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Fighting Hunger Incentive Act of 2014

Floor Speech

Location: Washington, DC

Mr. KIND. Mr. Speaker, I thank my friend for yielding me this time.

Mr. Speaker, here we are again. Over the last few weeks, the Ways and Means Committee has been bringing bill after bill to the House floor to make permanent changes to the Tax Code, but in a lot of the policy behind it, there is very little dispute and debate. It is the fact that they are bringing these bills to the floor without any pay-fors, without any offsets, and instead they are leaving this legacy of debt for future generations to have to contend with, or they increase our borrowing costs with China at a time when most of the discussion about this place has been about fiscal responsibility. It certainly must be an election year, because any limit to fiscal responsibility is out the door.

Here again today, we have got five bills that would make five permanent changes to the Tax Code, none of which is offset. One would extend the charitable deduction for firms that donate food from their inventories.

One would permanently extend the charitable deduction for donations of qualified conservation easements, a bill I have been particularly working hard to find a permanent fix in the Tax Code, having seen the good work that our land trusts in the Mississippi Valley Conservancy back home have been doing with those tax incentives in the Code.

Another bill would extend the tax-free exclusion from income of charitable contributions from the individual retirement accounts, the so-called IRA rollover charitable contribution, something that the chairman of the committee himself actually eliminated in his comprehensive tax reform discussion draft that was introduced earlier this year.

The Joint Committee on Taxation says you add all these five bills up, it is at a cost of over $16 billion. And again, not a nickel in it. There is no offset to pay for any of this.

At a time when long-term unemployment benefits have expired in the early part of this year, the cost of this bill here today alone would cover 35 times the cost of those emergency unemployment benefits for the duration of this year--35 times.

We are doing nothing to permanently change the so-called SGR, or the doc fix. We have sequestration hanging over our heads that is about to do more damage to our military and to the Federal budget, and no work is being done on that front.

Last week, we passed legislation, scratching and clawing, trying to find a little over $10 billion in offsets for a temporary extension of the infrastructure investment we have to be making in this country to keep the highway trust fund funded, and yet here we are with another five bills that will cost us $16 billion. Apparently, some in this place don't even blink about spending that type of money. That is where we have got a problem--philosophically, I am afraid--as far as our approach to this.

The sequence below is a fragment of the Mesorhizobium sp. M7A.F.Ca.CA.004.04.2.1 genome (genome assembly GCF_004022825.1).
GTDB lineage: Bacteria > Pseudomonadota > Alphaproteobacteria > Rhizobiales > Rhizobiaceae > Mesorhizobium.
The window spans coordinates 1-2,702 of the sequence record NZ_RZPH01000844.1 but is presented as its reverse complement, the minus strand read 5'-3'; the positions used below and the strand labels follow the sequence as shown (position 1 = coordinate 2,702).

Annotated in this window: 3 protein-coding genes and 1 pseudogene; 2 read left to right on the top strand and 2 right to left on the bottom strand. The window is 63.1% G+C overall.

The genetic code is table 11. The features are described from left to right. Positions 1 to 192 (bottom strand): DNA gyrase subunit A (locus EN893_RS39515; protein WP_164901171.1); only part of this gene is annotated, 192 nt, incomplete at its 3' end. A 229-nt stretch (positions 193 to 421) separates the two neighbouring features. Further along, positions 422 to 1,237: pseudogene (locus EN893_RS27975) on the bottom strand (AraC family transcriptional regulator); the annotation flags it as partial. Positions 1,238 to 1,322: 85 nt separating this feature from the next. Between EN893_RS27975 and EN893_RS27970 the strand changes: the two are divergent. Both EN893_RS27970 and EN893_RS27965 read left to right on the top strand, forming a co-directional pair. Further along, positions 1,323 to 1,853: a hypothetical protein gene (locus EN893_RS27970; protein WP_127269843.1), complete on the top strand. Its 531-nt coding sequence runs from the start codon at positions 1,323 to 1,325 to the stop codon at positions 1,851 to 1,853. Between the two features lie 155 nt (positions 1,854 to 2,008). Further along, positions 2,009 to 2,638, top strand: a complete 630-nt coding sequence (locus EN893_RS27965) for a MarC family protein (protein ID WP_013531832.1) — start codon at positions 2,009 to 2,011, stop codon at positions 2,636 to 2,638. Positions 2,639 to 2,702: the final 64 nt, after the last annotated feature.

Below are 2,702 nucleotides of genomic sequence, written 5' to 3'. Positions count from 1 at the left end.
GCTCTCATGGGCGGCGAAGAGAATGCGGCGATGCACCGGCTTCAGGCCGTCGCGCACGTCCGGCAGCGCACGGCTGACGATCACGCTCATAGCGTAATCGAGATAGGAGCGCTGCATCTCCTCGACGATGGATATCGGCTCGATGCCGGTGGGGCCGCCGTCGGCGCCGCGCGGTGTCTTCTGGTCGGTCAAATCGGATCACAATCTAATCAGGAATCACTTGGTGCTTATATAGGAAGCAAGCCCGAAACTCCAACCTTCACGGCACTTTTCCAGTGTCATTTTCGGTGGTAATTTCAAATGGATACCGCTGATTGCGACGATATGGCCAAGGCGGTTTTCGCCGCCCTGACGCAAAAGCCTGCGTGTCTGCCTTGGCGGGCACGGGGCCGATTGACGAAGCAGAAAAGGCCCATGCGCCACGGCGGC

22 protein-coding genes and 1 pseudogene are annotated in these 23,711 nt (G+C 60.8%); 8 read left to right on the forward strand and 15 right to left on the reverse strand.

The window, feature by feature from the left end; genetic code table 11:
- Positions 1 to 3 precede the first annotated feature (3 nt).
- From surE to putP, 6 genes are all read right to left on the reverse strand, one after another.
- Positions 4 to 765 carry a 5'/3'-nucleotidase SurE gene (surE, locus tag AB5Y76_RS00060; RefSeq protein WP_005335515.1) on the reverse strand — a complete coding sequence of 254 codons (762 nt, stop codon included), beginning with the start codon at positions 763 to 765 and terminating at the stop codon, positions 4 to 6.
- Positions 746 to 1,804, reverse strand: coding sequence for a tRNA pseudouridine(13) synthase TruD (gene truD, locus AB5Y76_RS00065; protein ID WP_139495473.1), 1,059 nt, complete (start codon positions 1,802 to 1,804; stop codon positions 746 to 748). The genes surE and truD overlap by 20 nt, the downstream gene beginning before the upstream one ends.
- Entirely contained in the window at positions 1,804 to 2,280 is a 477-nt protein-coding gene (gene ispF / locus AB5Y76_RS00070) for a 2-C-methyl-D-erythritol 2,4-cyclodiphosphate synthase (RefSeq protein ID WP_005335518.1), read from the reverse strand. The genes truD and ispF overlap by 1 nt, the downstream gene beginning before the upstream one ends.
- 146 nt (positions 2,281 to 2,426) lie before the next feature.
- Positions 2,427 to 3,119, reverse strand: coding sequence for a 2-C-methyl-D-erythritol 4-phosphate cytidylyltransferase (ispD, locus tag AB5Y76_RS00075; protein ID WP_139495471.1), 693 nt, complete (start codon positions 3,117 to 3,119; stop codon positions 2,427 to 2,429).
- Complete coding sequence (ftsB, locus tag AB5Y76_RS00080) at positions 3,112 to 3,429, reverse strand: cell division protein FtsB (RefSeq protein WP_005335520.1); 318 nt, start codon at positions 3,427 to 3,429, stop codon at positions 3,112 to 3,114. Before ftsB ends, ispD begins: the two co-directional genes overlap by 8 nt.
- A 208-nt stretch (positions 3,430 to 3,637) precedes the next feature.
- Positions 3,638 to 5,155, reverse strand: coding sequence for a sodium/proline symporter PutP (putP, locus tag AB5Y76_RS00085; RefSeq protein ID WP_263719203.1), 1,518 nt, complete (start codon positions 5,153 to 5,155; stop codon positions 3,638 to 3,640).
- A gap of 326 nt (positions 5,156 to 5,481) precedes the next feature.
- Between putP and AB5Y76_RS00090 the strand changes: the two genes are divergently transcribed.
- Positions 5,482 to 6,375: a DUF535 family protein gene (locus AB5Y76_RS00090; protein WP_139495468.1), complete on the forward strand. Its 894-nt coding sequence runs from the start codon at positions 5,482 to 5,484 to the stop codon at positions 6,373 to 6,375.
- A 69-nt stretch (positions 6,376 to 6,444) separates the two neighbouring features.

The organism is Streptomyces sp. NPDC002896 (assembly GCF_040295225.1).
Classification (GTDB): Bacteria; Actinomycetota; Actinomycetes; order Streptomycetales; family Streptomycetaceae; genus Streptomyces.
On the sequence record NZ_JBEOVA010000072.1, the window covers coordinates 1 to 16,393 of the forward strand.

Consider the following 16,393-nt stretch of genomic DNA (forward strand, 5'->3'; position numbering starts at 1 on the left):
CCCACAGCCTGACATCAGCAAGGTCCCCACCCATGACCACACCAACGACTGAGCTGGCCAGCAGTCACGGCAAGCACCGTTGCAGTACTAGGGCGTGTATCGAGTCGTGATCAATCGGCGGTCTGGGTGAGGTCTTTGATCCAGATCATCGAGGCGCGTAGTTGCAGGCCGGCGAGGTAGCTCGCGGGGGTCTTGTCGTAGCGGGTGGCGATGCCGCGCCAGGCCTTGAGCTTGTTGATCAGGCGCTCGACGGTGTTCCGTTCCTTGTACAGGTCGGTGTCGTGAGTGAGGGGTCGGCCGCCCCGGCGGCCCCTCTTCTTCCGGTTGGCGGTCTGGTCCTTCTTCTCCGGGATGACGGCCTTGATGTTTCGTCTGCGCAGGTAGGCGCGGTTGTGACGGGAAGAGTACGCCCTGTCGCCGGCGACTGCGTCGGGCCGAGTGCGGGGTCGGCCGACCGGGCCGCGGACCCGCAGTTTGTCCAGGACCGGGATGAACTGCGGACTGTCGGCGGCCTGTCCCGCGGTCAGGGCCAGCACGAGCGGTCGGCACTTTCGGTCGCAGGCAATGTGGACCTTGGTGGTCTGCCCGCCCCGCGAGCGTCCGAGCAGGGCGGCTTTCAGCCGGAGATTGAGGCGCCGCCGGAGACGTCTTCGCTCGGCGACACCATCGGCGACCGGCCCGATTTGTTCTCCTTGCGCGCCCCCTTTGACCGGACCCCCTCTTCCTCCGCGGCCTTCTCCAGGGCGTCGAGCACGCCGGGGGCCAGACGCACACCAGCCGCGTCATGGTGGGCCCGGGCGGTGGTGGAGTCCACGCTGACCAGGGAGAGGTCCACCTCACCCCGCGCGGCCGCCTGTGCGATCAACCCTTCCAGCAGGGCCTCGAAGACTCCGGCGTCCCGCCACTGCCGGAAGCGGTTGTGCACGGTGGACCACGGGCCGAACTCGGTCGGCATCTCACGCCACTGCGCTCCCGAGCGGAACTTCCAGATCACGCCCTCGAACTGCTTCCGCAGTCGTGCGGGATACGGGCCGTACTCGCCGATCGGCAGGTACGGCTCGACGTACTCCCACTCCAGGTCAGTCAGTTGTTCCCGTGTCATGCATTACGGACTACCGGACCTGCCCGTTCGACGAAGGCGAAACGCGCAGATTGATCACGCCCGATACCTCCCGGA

There are better ways of doing this. I think one of the ways that could help jump-start this economy is working hard, making tough decisions, and moving forward on comprehensive tax reform to make our Code more competitive globally. And now we have got an emergency situation of more companies here in the United States trying to find some small entity overseas where they are foreign shopping for a low-tax jurisdiction to avoid taxation here in the United States, and this place is doing nothing about that.


Mr. KIND. I would submit that between these five bills, the nine bills that have already come out of committee at a total cost of close to $900 billion, if we move forward down that track, there is no way, no ability for us to come back and address comprehensive tax reform in a fiscally responsible manner.

I, again, commend the chairman of the Ways and Means Committee, Mr. Camp, for the courage he has demonstrated by offering that discussion draft, but in doing so, he had to make some tough decisions on what expenditures, what loopholes we would have to go without in order to pay for a lowering of rates.

If we give the store away today and with the previous bills that were passed and what might be coming up tomorrow, there will be no ability for us to be able to seriously work on the comprehensive tax reform that our country desperately needs in order to put us in a more competitive position in this 21st century global economy.

I encourage my colleagues to vote ``no.''


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